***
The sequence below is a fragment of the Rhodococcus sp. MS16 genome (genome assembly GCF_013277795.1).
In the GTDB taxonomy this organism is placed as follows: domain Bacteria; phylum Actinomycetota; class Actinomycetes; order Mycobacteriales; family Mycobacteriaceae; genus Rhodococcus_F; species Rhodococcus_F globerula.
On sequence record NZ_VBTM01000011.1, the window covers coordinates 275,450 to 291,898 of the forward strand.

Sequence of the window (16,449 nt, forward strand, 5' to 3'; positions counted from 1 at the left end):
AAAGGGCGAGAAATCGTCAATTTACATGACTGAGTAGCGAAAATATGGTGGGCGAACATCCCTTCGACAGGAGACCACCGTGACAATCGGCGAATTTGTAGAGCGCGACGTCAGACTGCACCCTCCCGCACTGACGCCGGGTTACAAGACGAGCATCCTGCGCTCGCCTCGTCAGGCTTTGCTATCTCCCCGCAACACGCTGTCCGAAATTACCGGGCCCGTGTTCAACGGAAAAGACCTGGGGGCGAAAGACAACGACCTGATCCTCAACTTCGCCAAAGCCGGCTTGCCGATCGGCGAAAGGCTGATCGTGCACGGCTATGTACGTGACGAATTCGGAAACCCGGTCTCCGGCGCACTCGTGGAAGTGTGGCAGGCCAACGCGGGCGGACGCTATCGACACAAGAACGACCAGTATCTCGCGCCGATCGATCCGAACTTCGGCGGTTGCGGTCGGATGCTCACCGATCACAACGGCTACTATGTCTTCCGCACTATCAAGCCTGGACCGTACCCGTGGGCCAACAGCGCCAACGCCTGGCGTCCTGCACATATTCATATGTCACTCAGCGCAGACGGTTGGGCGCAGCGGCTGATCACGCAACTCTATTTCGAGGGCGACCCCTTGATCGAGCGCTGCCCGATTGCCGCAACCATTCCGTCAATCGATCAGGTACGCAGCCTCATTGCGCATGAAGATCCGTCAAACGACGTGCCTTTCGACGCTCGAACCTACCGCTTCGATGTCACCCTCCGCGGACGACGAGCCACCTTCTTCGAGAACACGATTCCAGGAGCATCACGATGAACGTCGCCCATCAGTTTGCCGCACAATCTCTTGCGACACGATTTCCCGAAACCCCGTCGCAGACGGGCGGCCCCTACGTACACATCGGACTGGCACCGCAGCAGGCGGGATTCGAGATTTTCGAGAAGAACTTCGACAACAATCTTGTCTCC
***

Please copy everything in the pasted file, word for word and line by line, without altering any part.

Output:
The sequence below is a fragment of the Rhodococcus sp. MS16 genome (genome assembly GCF_013277795.1).
In the GTDB taxonomy this organism is placed as follows: domain Bacteria; phylum Actinomycetota; class Actinomycetes; order Mycobacteriales; family Mycobacteriaceae; genus Rhodococcus_F; species Rhodococcus_F globerula.
On sequence record NZ_VBTM01000011.1, the window covers coordinates 275,450 to 291,898 of the forward strand.

Sequence of the window (16,449 nt, forward strand, 5' to 3'; positions counted from 1 at the left end):
AAAGGGCGAGAAATCGTCAATTTACATGACTGAGTAGCGAAAATATGGTGGGCGAACATCCCTTCGACAGGAGACCACCGTGACAATCGGCGAATTTGTAGAGCGCGACGTCAGACTGCACCCTCCCGCACTGACGCCGGGTTACAAGACGAGCATCCTGCGCTCGCCTCGTCAGGCTTTGCTATCTCCCCGCAACACGCTGTCCGAAATTACCGGGCCCGTGTTCAACGGAAAAGACCTGGGGGCGAAAGACAACGACCTGATCCTCAACTTCGCCAAAGCCGGCTTGCCGATCGGCGAAAGGCTGATCGTGCACGGCTATGTACGTGACGAATTCGGAAACCCGGTCTCCGGCGCACTCGTGGAAGTGTGGCAGGCCAACGCGGGCGGACGCTATCGACACAAGAACGACCAGTATCTCGCGCCGATCGATCCGAACTTCGGCGGTTGCGGTCGGATGCTCACCGATCACAACGGCTACTATGTCTTCCGCACTATCAAGCCTGGACCGTACCCGTGGGCCAACAGCGCCAACGCCTGGCGTCCTGCACATATTCATATGTCACTCAGCGCAGACGGTTGGGCGCAGCGGCTGATCACGCAACTCTATTTCGAGGGCGACCCCTTGATCGAGCGCTGCCCGATTGCCGCAACCATTCCGTCAATCGATCAGGTACGCAGCCTCATTGCGCATGAAGATCCGTCAAACGACGTGCCTTTCGACGCTCGAACCTACCGCTTCGATGTCACCCTCCGCGGACGACGAGCCACCTTCTTCGAGAACACGATTCCAGGAGCATCACGATGAACGTCGCCCATCAGTTTGCCGCACAATCTCTTGCGACACGATTTCCCGAAACCCCGTCGCAGACGGGCGGCCCCTACGTACACATCGGACTGGCACCGCAGCAGGCGGGATTCGAGATTTTCGAGAAGAACTTCGACAACAATCTTGTCTCC